Astrophotography is hard. Make it easier by knowing your gear.
We’ve all done it, and if you’re just starting out, you may have a rude awakening. You get to your selected shoot location, you have your brand-new camera, a tripod, and it’s a beautiful night…now what?
We’ve compiled 5 tips every astrophotographer should know that we’ve learned over the years to make your astrophotography more successful and rewarding.
Pay attention, class!
Learn how to manipulate camera settings in the dark
How well do your eyes work in the dark? If you’re an owl, you’re good to go. But, you’re likely a human, and you’ll need a red headlamp or flashlight/torch/flamethrower/lighter/match/etc., and even that doesn’t do it sometimes! So — practice in the light, getting comfortable changing all the camera settings you’ll need when you’re in the field.
Learn your camera by feel — almost nothing is “set and forget”!
Why this is important
When you’re out in the field, you often don’t have a lot of time to mess around, or it’s really cold, or you forget one of those many important steps necessary to taking good astro photos. Being able to know where your camera buttons are without having to look at them is pretty handy in these conditions!
Nice tips! CentralDS modify DSLRs to add peltier cooling. It’s not the camera manufacturer themselves, but it’s just as good as if it were! My CentralDS 60D is AMAZING, gets the sensor to -25 degrees below the ambient temperature.
Wow!! That is a nice setup. I think the price is very reasonable considering it is cooled AND IR modified.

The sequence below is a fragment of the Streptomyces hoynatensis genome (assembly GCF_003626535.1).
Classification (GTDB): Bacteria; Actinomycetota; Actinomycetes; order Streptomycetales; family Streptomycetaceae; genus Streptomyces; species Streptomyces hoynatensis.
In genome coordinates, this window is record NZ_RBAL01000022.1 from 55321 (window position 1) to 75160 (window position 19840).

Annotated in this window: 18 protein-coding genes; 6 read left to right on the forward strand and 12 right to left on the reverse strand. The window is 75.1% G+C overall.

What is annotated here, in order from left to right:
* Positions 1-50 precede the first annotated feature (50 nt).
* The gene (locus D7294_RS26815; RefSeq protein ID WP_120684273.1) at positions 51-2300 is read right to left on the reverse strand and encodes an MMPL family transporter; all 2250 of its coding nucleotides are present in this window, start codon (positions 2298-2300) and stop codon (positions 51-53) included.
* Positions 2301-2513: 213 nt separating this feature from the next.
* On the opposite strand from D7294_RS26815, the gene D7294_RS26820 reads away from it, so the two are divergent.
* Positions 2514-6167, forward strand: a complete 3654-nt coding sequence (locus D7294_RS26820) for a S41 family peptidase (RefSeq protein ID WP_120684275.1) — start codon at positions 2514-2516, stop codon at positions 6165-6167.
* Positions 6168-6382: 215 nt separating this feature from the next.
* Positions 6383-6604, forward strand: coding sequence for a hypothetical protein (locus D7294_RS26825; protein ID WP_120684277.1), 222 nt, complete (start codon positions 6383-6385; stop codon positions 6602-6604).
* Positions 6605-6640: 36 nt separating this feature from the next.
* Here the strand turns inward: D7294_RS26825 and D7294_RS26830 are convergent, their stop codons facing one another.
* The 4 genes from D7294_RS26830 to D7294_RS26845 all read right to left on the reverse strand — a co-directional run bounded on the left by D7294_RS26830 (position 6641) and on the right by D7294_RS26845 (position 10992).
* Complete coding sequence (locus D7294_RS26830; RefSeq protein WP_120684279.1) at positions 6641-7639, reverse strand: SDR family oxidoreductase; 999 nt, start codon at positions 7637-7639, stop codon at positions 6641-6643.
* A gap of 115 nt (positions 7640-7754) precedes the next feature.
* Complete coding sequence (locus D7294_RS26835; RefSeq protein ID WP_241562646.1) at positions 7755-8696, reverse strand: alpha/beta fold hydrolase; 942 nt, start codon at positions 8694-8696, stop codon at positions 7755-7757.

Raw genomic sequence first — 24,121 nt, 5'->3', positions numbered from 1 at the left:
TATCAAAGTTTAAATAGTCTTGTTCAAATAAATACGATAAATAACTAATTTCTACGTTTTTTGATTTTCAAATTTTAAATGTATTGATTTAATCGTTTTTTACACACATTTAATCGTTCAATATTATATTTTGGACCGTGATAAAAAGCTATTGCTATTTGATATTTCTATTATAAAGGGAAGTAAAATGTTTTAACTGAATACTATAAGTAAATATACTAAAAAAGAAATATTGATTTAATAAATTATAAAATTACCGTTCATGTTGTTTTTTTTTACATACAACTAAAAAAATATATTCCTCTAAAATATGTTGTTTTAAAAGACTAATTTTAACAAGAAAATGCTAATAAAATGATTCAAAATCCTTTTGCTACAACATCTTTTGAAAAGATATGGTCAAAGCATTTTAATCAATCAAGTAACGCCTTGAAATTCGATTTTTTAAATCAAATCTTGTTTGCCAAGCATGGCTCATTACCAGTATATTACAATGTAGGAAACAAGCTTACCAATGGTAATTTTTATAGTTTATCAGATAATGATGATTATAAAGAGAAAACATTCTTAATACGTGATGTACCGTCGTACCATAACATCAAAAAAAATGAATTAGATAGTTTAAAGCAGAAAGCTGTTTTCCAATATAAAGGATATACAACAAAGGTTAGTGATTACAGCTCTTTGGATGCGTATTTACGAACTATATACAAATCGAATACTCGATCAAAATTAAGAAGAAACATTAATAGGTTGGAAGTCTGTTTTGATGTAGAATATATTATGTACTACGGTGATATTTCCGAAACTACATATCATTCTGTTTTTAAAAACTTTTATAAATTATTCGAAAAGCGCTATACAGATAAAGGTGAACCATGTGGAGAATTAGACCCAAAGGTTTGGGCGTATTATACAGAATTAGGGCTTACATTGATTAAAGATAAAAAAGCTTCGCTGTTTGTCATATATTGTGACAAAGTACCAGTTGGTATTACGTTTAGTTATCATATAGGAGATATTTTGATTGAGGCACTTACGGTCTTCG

That’s incredible! Good stuff. 🙂
Great tips! I might add that the point where stars are in focus changes depending on the temperature of the lens, so make sure to properly check focus every time, even if you have it marked down
Very true! 5 tips isn’t really enough, is it!
Excellent website!!! I always enjoy reading each new article. These are great tips for budding astrophotographers. Don’t totally rule out in camera darks ;), I switched 4 years ago to letting the camera take the darks and have never went back. It’s, for me, the best way to get accurate temperature matched darks for a DSLR and solved many of the noise related problems I had been struggling with. I will concede that you lose precious clear sky time, but for me, it has been worth the extra time spent. Keep up the great work!!! It’s contributions, like this website, that has allowed this great hobby to blossom into what it is today.
Agreed, I wouldn’t completely rule out in-camera noise reduction, as sometimes it can be of a benefit!
Thanks for the comments!
Just wanted to say thank you enjoy reading and easy enough to understand